A guide for those who must develop and execute programs and policies regarding the specific circumstances surrounding children who are in the criminal justice system charged with committing acts of terrorism or violent extremism.
In consideration of the increasing number of individuals under the age of eighteen who are charged with terrorism offenses, the GCTF has set forth good practices as part of their Life Cycle Initiative to enhance the existing juvenile justice system as it relates to a counterterrorism context. This memo serves as a guide to practitioners and policymakers alike who must develop and execute programs and policies regarding the specific circumstances surrounding children who are in the criminal justice system charged with committing acts of terrorism or violent extremism.
The document is divided into sections regarding:
- The particular status of children
- Preventive activities to help minimize the number of children who are drawn to commit acts of terrorism
- Prosecution and adjudication of juveniles
- Rehabilitation and reintegration of juveniles
- Capacity building and evaluation
The good practices draw extensively on accepted legal frameworks for addressing juveniles who are charged with committing terrorism and emphasize the relevance of international law and international juvenile justice standards in guiding countries’ efforts. They recommend considering the specific issues associated with children, especially their level of maturity and their development. While many juveniles will be prosecuted primarily through the juvenile justice system, some individuals may be tried in adult courts and in these cases, countries are encouraged to consider appropriate juvenile protections.
"Programs should strive to restore links between children and their families, peers, community, and society, where appropriate. Programs may be tailored to the cultural and religious background of the targeted child…Rehabilitation and reintegration processes and policies benefit from open communication, and coordination and collaboration between judicial and prison authorities, juvenile support organizations, and social service organizations.”
Explicit steps should be taken to prevent youths’ stigmatization during the criminal justice process, and if detained, individualized rehabilitation and reintegration programs should be developed. Such programs will likely be successful if they are embedded with monitoring and evaluation mechanisms, and if professionals involved in the juvenile justice system receive specialized training to deal with children offenders.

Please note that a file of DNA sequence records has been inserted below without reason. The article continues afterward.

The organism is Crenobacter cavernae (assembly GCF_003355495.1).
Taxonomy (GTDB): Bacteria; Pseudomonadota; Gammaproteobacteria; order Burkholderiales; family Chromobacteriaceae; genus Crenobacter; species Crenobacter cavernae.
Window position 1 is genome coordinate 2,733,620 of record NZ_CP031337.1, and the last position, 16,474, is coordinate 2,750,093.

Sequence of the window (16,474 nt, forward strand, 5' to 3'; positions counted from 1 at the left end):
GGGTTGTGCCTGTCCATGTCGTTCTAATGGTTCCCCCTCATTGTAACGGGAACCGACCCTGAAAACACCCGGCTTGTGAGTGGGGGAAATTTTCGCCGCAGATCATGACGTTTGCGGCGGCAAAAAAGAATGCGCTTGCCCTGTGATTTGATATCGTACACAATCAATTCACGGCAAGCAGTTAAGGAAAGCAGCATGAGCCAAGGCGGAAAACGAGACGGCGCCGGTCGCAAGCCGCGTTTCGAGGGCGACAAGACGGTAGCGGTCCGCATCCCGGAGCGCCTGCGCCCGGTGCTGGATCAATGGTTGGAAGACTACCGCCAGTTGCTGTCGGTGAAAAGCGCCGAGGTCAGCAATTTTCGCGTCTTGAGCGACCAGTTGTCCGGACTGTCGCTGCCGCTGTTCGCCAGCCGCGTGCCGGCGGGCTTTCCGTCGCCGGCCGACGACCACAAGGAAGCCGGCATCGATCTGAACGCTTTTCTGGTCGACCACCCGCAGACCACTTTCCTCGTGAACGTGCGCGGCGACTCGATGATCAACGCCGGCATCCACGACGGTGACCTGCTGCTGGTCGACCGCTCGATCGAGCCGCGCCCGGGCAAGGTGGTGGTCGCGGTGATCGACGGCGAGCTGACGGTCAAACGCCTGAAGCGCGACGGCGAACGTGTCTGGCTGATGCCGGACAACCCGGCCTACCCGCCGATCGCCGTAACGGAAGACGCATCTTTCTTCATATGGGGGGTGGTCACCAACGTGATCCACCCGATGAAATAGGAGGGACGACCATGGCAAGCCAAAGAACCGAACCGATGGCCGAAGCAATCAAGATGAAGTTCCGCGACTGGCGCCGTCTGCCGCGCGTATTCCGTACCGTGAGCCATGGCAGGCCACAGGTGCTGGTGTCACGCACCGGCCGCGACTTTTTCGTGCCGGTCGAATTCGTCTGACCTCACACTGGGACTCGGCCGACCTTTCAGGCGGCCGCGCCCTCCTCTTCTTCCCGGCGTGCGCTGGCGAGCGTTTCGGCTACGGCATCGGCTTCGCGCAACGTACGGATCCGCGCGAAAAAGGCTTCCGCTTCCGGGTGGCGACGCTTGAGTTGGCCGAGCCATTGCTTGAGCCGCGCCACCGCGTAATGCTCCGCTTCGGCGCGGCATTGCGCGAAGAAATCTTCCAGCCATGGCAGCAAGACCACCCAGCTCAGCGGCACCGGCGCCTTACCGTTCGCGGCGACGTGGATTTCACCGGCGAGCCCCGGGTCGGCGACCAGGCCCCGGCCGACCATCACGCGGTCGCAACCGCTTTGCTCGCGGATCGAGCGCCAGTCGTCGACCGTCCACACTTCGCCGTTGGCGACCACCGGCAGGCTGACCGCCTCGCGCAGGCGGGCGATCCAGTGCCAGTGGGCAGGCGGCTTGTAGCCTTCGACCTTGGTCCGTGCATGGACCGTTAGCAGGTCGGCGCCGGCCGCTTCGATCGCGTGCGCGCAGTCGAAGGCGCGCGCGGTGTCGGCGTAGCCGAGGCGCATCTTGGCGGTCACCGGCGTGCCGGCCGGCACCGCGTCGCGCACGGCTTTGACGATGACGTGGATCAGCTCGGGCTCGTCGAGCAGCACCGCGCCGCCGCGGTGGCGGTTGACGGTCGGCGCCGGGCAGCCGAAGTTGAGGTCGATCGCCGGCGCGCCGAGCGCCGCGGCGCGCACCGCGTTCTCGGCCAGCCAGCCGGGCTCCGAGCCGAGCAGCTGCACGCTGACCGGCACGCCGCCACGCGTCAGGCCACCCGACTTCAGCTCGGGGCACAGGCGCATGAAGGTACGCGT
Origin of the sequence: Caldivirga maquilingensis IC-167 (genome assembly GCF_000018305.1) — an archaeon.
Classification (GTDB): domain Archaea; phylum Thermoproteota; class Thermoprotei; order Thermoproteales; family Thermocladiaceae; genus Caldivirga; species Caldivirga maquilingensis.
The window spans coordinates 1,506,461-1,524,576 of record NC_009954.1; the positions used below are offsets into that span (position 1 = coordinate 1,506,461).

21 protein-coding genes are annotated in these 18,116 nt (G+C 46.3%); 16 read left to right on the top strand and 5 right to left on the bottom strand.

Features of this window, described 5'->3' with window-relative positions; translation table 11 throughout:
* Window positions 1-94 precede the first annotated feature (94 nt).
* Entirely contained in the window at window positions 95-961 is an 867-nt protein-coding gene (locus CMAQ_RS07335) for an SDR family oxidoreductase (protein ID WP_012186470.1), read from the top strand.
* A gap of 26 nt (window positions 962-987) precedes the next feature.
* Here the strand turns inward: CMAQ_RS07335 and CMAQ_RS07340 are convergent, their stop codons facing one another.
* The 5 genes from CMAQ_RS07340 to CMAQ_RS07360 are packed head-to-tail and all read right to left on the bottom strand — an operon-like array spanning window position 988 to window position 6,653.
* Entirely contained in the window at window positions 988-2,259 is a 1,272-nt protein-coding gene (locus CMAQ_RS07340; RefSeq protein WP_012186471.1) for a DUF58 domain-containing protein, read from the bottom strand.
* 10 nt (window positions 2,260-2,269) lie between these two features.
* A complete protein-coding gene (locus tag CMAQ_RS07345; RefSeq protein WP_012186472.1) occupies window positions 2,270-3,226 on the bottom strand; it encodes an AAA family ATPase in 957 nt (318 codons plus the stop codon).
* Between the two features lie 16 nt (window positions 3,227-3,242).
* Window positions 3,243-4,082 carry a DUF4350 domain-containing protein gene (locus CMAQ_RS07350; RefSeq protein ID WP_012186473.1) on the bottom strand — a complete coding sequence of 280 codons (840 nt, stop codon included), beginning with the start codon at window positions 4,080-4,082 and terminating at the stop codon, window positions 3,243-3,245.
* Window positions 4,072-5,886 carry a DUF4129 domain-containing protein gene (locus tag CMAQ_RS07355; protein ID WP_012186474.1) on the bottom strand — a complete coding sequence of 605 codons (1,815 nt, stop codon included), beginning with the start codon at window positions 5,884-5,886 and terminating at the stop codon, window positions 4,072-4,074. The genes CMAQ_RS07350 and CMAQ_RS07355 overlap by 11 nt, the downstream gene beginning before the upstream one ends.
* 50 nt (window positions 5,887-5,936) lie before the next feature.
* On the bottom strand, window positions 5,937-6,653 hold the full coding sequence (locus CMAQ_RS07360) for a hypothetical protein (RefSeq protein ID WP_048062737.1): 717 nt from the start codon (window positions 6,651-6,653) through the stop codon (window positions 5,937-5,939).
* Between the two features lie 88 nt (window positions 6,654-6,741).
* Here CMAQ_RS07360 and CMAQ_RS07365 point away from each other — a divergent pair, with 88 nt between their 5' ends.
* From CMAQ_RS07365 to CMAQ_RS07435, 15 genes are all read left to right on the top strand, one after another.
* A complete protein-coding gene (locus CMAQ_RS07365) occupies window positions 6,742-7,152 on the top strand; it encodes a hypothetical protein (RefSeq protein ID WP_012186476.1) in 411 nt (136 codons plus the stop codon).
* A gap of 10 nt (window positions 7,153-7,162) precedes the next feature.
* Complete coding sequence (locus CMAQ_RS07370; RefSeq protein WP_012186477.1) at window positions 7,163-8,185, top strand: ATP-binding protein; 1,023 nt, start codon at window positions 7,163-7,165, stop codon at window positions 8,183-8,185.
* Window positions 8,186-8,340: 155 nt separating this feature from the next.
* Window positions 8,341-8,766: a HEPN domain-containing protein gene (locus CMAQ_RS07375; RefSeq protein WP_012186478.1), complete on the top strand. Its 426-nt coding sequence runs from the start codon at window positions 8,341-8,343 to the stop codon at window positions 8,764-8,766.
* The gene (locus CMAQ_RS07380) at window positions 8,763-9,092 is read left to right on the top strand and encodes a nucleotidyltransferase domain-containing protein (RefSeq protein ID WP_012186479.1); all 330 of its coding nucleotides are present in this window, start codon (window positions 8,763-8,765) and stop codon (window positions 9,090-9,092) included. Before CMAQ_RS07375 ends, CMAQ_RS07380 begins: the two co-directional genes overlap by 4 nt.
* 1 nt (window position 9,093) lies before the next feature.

In the news and media
When they received a call from the hysterical parents of a young man who had gone missing, a group of policemen from the small town of Aarhus devised an alternative method to deal with youths that joined ISIS. Their approach, called the “Aarhus model,” differs from Europe’s harsh responses: the Danish officers make it clear to those “who had traveled to Syria that they were welcome to come home” and that the officers would do whatever it took to fully integrate them back into society. Since the initial exodus of youths from Denmark, very few have left Aarhus. Of the 34 who have, 18 have fully reintegrated through the “Aarhus model.”
This short clip from Devex features an interview with Zineb Benalla, director of the Transnational Initiative Countering Violent Extremism. She explains how her team worked to prevent and reverse youth radicalization in Mali by supplying books, plays, and novellas written by Muslim scholars, Greek philosophers (like Sophocles), and assorted poets (like Khalil Gibran). These books, Benalla states, promote critical thinking and open their minds to alternative, non-violent ideologies.
Notable Quotations from the Neuchatel Memorandum
“Children may be affected by terrorism in many ways - as victims, witnesses, and offenders. One recent trend in global terrorism is the high number of children that are radicalized to violence, recruited, and involved in terrorism-related activities. Increasingly, children are recruited by terrorist groups within or outside their country. Some are abducted or forcibly recruited, some are enticed by promises of money or other material advantages, some join voluntarily, and some have little or no choice but to accompany their parents or other family members.”
“Many factors lead to the vulnerability of children and their potential recruitment and radicalization to violence for terrorism purposes. Potential factors identified in children who have been recruited and/or radicalized for terrorism purposes include: exclusion and discrimination; lack of access to education; domestic violence; lack of social relations; poor economic background and unemployment; prior petty offending; time in juvenile custody; and the appeal of money offered by terrorist groups.”
“Diversion programs that intend to target children radicalized to violence or recruited for terrorism-related offenses should include disengagement and de-radicalization components as well as educational elements, vocational training, and psychological support, all aimed at supporting reintegration.”
“A juvenile justice system should have a rehabilitative goal while still respecting the proportionality between the individual circumstances of the child and the gravity of the offense. Recognizing that mitigating factors may render alternatives to incarceration appropriate, children should be considered for sentences not involving imprisonment measures even for terrorism-related offenses.”
Good Practices Breakdown
This section will be used to highlight key initiatives being led by governments around the world which are advancing the GCTF’s lifecycle initiative